Harvest Bible Chapel Announces Plan to Abandon Defamation Suit Against Critics

Harvest Bible Chapel and founding pastor James MacDonald have announced that they plan to drop their lawsuit against The Elephant’s Debt bloggers and Julie Roys after a court today denied the church’s attempt to keep subpoenaed documents private.

“Surely the Lord could have caused the court to rule in our favor, as ‘the lot is cast into the lap, but its every decision is from the Lord’ (Proverbs 16:33), and ‘the king’s heart is in the hand of the Lord, like the rivers of water; He turns it wherever He wishes’ (Proverbs 21:9),” the executive committee of elders announced on Harvest’s website. “We receive these outcomes as God’s direction and have instructed our legal counsel to drop the suit entirely.”

In a statement to CT, Roys said Harvest’s decision “appears to be motivated by a desire to suppress the truth, rather than a desire to reconcile with the other defendants and me.”

She called on the church to “apologize publicly for filing this frivolous lawsuit, reimburse all the defendants for our legal fees, and everyone who had a hand in this unbiblical lawsuit needs to resign.”

The Elephant’s Debt, a blog which has criticized Harvest’s leadership and finances over the past seven years, responded with a clip of an elephant dancing and a tweet declaring, “And that my friend is closure.” The bloggers also suggestedthat, if the suit is dismissed, they may also request attorneys’ fees and sanctions.

Roys’s lawyer, Charles Philbrick of Rathje Woodward LLC, told CT he had not heard of Harvest’s decision at the time of the church’s posting on Monday evening. (He said it’s possible that their attorney had not yet filed the dismissal or that the court’s system had not alerted him to the filing.)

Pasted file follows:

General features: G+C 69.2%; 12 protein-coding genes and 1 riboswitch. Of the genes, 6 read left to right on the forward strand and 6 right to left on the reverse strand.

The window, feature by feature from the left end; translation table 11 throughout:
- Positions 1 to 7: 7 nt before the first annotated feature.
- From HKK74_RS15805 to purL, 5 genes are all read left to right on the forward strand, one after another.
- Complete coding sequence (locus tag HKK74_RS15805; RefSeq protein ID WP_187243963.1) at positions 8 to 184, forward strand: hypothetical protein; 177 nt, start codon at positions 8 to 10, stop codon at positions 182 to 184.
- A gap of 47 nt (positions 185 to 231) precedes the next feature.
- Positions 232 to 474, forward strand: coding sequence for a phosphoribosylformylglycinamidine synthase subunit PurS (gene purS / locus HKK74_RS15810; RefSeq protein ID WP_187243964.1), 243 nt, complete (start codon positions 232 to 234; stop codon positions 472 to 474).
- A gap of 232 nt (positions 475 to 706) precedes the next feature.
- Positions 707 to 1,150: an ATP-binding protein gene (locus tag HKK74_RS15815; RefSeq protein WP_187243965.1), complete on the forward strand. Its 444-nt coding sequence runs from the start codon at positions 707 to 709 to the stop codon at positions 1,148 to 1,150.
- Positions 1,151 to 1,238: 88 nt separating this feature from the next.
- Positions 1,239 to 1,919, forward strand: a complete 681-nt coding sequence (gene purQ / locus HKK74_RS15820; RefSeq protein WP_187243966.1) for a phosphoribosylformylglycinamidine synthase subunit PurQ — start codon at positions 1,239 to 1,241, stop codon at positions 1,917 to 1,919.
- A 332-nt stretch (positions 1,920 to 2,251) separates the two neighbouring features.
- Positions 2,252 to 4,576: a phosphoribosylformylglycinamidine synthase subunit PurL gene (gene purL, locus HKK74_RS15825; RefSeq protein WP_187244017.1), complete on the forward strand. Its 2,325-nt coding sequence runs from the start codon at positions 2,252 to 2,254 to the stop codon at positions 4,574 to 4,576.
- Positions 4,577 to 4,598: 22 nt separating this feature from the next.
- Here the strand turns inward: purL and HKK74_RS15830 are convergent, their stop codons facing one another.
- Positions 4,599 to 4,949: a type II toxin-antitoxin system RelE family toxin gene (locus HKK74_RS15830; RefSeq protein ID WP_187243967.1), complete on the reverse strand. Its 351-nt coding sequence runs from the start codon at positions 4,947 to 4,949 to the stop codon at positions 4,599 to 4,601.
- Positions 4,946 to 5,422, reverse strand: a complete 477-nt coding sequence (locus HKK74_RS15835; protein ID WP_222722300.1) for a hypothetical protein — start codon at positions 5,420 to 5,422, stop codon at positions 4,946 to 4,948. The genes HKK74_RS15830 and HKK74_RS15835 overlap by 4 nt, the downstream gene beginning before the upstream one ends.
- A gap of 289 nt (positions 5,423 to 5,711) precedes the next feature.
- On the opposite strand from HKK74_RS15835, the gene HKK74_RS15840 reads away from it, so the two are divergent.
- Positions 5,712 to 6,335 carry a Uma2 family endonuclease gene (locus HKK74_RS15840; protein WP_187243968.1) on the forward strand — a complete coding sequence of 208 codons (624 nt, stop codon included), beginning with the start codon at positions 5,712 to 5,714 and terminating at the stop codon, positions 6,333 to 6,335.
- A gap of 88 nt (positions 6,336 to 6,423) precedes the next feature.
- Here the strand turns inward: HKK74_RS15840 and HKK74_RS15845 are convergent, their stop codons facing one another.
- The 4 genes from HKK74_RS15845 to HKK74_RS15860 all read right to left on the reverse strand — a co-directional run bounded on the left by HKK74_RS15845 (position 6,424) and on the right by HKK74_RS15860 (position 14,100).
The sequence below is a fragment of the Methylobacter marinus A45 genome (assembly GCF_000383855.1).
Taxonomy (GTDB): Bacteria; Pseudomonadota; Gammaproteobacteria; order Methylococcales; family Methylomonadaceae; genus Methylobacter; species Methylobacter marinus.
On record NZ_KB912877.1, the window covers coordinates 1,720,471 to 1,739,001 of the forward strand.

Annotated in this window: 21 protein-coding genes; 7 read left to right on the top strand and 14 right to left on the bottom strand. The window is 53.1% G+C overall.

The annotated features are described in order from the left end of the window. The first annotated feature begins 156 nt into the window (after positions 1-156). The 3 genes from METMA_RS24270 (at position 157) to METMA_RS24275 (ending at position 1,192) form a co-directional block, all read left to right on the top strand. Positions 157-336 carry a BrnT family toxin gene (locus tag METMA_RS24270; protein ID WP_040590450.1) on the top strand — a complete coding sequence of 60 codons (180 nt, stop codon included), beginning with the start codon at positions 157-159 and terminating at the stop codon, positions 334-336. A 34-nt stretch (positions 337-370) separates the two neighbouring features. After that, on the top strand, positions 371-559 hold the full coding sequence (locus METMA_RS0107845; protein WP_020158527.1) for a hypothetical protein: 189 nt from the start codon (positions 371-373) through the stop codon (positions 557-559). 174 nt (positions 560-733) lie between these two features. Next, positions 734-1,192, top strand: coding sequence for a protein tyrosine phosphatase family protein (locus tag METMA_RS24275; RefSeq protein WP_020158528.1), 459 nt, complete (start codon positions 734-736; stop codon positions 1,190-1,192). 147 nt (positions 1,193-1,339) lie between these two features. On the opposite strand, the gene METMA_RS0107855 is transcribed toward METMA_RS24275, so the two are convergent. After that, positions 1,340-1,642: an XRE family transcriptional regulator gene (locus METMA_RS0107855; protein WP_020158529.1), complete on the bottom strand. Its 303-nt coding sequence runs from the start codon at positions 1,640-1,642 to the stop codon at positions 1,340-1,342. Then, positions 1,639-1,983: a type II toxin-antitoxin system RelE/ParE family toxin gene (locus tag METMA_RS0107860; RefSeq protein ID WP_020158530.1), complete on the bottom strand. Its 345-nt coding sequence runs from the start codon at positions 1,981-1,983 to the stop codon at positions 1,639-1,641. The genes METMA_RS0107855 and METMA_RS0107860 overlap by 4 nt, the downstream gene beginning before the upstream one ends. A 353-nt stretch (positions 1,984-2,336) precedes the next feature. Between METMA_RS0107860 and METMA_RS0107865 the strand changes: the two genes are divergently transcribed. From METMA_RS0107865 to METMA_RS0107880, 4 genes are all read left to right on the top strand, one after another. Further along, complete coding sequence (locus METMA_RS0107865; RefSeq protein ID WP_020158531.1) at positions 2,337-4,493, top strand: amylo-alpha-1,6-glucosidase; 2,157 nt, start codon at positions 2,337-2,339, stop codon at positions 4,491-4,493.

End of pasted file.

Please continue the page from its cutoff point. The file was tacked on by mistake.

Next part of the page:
Last October, Harvest and MacDonald sued Ryan Mahoney and Scott Bryant—who run The Elephant’s Debt—and Roys—who was reporting on stories of mismanagement at the Chicagoland megachurch—for defamation.

“We would gladly accept no financial settlement, no resolution of damage done or redaction of existing slander,” wrote elders in a late December update. “All we ask is that they agree to stop attacking our church permanently and entrust the ongoing reforms to the Elders of our church.”

Mahoney and Bryant crowdfunded over $14,000 to fight the suit, and Roys continued her investigation as her lawyer defended against a temporary restraining order requested by Harvest. In her statement today to CT, she referred to the lawsuit as “apparently … an attempt to bully me into silence.”

After her story, “Hard times at Harvest,” ran in World magazine last month, she continued to release church documents as evidence of the tensions among its leadership, including a critical 2013 letter from former church elders and text messages from a current elder decrying “deceitfulness and manipulation” by MacDonald and top leaders.

The latter evidence was obtained through a subpoena during the discovery phase of the legal dispute with Harvest. The church asked the court to seal these documents and halt further subpoenas, but both their Emergency Motion for a Protective Order and Motion to Stay Discovery were denied today by the circuit court in Cook County, Illinois.

The Elephant’s Debt described the “victory” in a blog post, saying that as a result, “the defendants in this case are free to continue to send subpoenas to relevant parties; and they are free to publish legally appropriate materials.”

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Source: Christianity Today